A Dangerous Method

September 30th, 2011








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A Dangerous Method

Still of Viggo Mortensen in A Dangerous MethodStill of Sarah Gadon and Michael Fassbender in A Dangerous MethodDavid Cronenberg at event of A Dangerous MethodStill of Viggo Mortensen and Michael Fassbender in A Dangerous MethodStill of David Cronenberg in A Dangerous MethodStill of Michael Fassbender in A Dangerous Method

Plot
A look at how the intense relationship between Carl Jung and Sigmund Freud gives birth to psychoanalysis.

Release Year: 2011

Rating: 6.7/10 (15,672 voted)

Critic's Score: 76/100

Director: David Cronenberg

Stars: Michael Fassbender, Keira Knightley, Viggo Mortensen

Storyline
A look at how the intense relationship between Carl Jung and Sigmund Freud gives birth to psychoanalysis.

Writers: Christopher Hampton, John Kerr

Cast:
Keira Knightley - Sabina Spielrein
Viggo Mortensen - Sigmund Freud
Michael Fassbender - Carl Jung
Vincent Cassel - Otto Gross
Sarah Gadon - Emma Jung
André Hennicke - Professor Eugen Bleuler
Arndt Schwering-Sohnrey - Sandor Ferenczi
Mignon Remé - Jung's Secretary
Mareike Carrière - Food Nurse
Franziska Arndt - Bath Nurse
Wladimir Matuchin - Nikolai Spielrein
André Dietz - Medical Policeman
Anna Thalbach - Bathtub Patient
Sarah Marecek - Orchard Nurse
Bjorn Geske - Orderly



Details

Official Website: Official Facebook | Official site |

Release Date: 30 September 2011

Filming Locations: Bodensee, Bavaria, Germany

Box Office Details

Budget: €15,000,000 (estimated)

Opening Weekend: €438,556 (Italy) (2 October 2011) (121 Screens)

Gross: $5,199,783 (USA) (19 February 2012)



Technical Specs

Runtime:



Did You Know?

Trivia:
According to Keira Knightley, at first she didn't know how to play her character's hysteria. When she read some of Spielrein's notes she noticed the woman described her condition as being like "a demon or a dog". Knightley then started to pull faces and contacted David Cronenberg through Skype to show him the results until they both agreed on one.

Goofs:
Anachronisms: The sailboat that Jung's wife gives him is clearly very modern with Dacron sails, nylon rigging and stainless steel cleats, none of which existed at the time.

Quotes:
Carl Jung: Sometimes you have to do something unforgivable... just to be able to go on living.



User Review

There's Something Missing Here...

Rating: 6/10

I must admit, going into this film, I was rather excited; I've enjoyed both of David Cronenberg and Viggo Mortensen's previous collaborations and my interest in both Freudian psychology/psychoanalysis and Michael Fassbender practically guaranteed that I would be seeing this film. I fear now, however, that my expectations may have been a bit too high.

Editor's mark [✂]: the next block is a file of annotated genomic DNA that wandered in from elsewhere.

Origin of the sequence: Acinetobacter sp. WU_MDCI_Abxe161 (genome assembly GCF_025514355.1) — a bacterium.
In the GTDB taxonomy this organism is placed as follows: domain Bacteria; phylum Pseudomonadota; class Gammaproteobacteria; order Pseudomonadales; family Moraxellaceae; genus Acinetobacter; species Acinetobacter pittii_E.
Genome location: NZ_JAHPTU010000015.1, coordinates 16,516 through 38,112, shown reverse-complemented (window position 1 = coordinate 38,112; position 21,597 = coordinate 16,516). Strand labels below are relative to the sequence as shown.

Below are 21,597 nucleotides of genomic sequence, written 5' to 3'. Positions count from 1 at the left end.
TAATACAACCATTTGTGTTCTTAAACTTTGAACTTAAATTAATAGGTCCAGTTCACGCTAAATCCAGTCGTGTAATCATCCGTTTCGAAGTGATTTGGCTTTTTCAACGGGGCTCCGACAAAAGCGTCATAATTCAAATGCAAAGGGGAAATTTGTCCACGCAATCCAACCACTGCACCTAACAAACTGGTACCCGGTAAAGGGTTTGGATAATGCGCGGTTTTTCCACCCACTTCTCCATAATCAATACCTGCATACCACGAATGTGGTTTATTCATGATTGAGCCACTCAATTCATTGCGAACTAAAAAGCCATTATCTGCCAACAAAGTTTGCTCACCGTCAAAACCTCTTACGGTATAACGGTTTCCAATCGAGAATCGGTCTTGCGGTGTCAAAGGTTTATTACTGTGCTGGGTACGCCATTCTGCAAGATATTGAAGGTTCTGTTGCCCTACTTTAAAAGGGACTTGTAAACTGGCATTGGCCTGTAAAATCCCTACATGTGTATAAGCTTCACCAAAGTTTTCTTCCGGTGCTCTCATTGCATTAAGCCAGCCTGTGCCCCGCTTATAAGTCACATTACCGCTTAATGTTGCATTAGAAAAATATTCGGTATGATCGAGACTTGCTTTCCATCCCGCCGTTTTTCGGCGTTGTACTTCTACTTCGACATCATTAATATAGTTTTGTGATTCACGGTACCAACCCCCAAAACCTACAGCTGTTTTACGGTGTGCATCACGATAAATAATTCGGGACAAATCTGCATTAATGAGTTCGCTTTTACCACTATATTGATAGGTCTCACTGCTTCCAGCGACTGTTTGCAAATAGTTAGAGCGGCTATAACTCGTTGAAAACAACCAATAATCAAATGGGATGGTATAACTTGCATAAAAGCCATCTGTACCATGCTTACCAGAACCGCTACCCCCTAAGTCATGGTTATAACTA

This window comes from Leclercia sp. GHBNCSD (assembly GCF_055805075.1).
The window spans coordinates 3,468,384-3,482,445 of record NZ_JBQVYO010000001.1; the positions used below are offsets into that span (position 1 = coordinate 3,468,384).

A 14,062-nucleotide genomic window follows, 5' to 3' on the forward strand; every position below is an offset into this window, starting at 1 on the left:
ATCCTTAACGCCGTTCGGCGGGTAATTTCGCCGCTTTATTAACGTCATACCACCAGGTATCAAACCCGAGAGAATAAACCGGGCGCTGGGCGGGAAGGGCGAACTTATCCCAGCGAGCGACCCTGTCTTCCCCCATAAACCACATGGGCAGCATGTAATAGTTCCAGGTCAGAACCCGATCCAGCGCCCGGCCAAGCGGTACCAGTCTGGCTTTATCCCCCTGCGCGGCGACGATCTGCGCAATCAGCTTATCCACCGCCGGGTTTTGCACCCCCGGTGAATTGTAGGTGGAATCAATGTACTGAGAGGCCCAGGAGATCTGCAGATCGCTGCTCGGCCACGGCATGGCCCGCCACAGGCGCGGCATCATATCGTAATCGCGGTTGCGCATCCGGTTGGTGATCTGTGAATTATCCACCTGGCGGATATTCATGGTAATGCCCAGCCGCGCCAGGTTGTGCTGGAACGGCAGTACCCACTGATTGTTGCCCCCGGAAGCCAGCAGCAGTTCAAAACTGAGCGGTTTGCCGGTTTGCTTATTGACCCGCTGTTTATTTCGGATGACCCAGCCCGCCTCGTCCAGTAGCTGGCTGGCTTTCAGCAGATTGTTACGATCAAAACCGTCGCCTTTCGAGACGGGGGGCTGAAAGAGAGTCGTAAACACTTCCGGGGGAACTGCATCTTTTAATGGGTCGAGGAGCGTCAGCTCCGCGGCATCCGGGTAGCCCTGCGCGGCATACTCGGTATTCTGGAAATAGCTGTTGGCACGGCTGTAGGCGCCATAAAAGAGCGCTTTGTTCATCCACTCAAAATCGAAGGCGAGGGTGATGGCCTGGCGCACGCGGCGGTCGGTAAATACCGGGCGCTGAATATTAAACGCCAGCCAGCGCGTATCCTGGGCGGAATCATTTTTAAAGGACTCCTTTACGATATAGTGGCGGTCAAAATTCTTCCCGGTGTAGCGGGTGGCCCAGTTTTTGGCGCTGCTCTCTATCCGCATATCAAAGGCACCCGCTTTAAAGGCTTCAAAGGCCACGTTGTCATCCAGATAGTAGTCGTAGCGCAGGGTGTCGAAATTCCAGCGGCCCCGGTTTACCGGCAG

I must admit, however, that I thought that Michael Fassbender and Viggo Mortensen played their roles very well, although Mortensen definitely didn't receive as much screen time as he deserved. Vincent Cassel definitely shone in his extended cameo as Otto Gross. I did have some issues with Keira Knightly's acting, however. I feel like she may have over exaggerated her actions, particularly in the beginning scenes where she is in the midst of hysteria.

However, my real problem with this film is that, for lack of a better term, it all seems a little too shallow. Events that should be important are skimmed over and not explained; to be honest, it doesn't particularly seem like anything of real importance happens in the film. The characters have little depth; despite the fact that they are all playing rather well known persons, there simply isn't anything to them other than a name. On top of this, despite what the taglines of the film and trailer seem to suggest, the relationship between Freud and Jung is hardly explored. For the most part, their scenes involve reading letters from the other. This is hardly compelling viewing.

Overall, I feel like this film would have been better if it had been longer. If the film had a running time of even two hours, compared to one and a half, more character development could have been inserted, particularly for Freud. In addition, more focus on Jung's relationship with Freud, rather than his relationship with Spielrein, would have been nice to see.

Here's hoping that any future collaborations between Cronenberg and Mortensen pack a bit more of a punch.




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